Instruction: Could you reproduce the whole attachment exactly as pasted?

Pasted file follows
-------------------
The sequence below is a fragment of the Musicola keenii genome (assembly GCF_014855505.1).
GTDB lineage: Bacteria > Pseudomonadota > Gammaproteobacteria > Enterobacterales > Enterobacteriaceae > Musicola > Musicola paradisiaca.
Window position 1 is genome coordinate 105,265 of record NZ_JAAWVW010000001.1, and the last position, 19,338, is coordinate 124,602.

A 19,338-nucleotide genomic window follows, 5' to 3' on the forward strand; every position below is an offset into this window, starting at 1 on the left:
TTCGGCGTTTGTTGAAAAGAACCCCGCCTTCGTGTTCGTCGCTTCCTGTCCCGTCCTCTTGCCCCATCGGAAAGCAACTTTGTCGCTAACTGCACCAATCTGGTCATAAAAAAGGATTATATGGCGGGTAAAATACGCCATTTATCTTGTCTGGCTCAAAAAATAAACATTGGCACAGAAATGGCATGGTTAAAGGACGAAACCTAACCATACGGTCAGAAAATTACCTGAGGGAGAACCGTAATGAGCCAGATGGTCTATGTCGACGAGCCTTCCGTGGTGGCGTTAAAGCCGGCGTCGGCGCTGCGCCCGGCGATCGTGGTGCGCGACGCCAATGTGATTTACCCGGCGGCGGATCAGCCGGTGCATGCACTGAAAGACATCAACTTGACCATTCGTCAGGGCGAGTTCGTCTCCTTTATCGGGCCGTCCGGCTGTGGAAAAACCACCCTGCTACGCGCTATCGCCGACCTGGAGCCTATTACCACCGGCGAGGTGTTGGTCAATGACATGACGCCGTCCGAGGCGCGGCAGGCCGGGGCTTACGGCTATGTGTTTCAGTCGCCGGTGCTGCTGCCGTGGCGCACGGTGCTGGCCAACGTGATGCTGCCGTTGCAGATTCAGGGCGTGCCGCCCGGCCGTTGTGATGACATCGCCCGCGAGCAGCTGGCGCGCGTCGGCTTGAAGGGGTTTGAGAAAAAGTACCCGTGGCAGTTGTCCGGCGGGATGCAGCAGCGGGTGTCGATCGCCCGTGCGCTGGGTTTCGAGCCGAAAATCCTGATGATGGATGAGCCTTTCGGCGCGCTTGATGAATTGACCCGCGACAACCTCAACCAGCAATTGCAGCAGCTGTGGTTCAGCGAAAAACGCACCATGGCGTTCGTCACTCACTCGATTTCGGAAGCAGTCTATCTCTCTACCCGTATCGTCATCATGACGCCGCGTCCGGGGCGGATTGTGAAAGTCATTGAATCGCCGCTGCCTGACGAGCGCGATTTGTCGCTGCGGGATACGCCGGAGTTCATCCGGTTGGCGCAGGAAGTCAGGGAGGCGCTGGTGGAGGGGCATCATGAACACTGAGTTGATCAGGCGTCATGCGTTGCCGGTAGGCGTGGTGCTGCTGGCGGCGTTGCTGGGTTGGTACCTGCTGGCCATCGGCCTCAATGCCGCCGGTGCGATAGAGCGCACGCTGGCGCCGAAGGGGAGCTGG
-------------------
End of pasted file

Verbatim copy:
The sequence below is a fragment of the Musicola keenii genome (assembly GCF_014855505.1).
GTDB lineage: Bacteria > Pseudomonadota > Gammaproteobacteria > Enterobacterales > Enterobacteriaceae > Musicola > Musicola paradisiaca.
Window position 1 is genome coordinate 105,265 of record NZ_JAAWVW010000001.1, and the last position, 19,338, is coordinate 124,602.

A 19,338-nucleotide genomic window follows, 5' to 3' on the forward strand; every position below is an offset into this window, starting at 1 on the left:
TTCGGCGTTTGTTGAAAAGAACCCCGCCTTCGTGTTCGTCGCTTCCTGTCCCGTCCTCTTGCCCCATCGGAAAGCAACTTTGTCGCTAACTGCACCAATCTGGTCATAAAAAAGGATTATATGGCGGGTAAAATACGCCATTTATCTTGTCTGGCTCAAAAAATAAACATTGGCACAGAAATGGCATGGTTAAAGGACGAAACCTAACCATACGGTCAGAAAATTACCTGAGGGAGAACCGTAATGAGCCAGATGGTCTATGTCGACGAGCCTTCCGTGGTGGCGTTAAAGCCGGCGTCGGCGCTGCGCCCGGCGATCGTGGTGCGCGACGCCAATGTGATTTACCCGGCGGCGGATCAGCCGGTGCATGCACTGAAAGACATCAACTTGACCATTCGTCAGGGCGAGTTCGTCTCCTTTATCGGGCCGTCCGGCTGTGGAAAAACCACCCTGCTACGCGCTATCGCCGACCTGGAGCCTATTACCACCGGCGAGGTGTTGGTCAATGACATGACGCCGTCCGAGGCGCGGCAGGCCGGGGCTTACGGCTATGTGTTTCAGTCGCCGGTGCTGCTGCCGTGGCGCACGGTGCTGGCCAACGTGATGCTGCCGTTGCAGATTCAGGGCGTGCCGCCCGGCCGTTGTGATGACATCGCCCGCGAGCAGCTGGCGCGCGTCGGCTTGAAGGGGTTTGAGAAAAAGTACCCGTGGCAGTTGTCCGGCGGGATGCAGCAGCGGGTGTCGATCGCCCGTGCGCTGGGTTTCGAGCCGAAAATCCTGATGATGGATGAGCCTTTCGGCGCGCTTGATGAATTGACCCGCGACAACCTCAACCAGCAATTGCAGCAGCTGTGGTTCAGCGAAAAACGCACCATGGCGTTCGTCACTCACTCGATTTCGGAAGCAGTCTATCTCTCTACCCGTATCGTCATCATGACGCCGCGTCCGGGGCGGATTGTGAAAGTCATTGAATCGCCGCTGCCTGACGAGCGCGATTTGTCGCTGCGGGATACGCCGGAGTTCATCCGGTTGGCGCAGGAAGTCAGGGAGGCGCTGGTGGAGGGGCATCATGAACACTGAGTTGATCAGGCGTCATGCGTTGCCGGTAGGCGTGGTGCTGCTGGCGGCGTTGCTGGGTTGGTACCTGCTGGCCATCGGCCTCAATGCCGCCGGTGCGATAGAGCGCACGCTGGCGCCGAAGGGGAGCTGG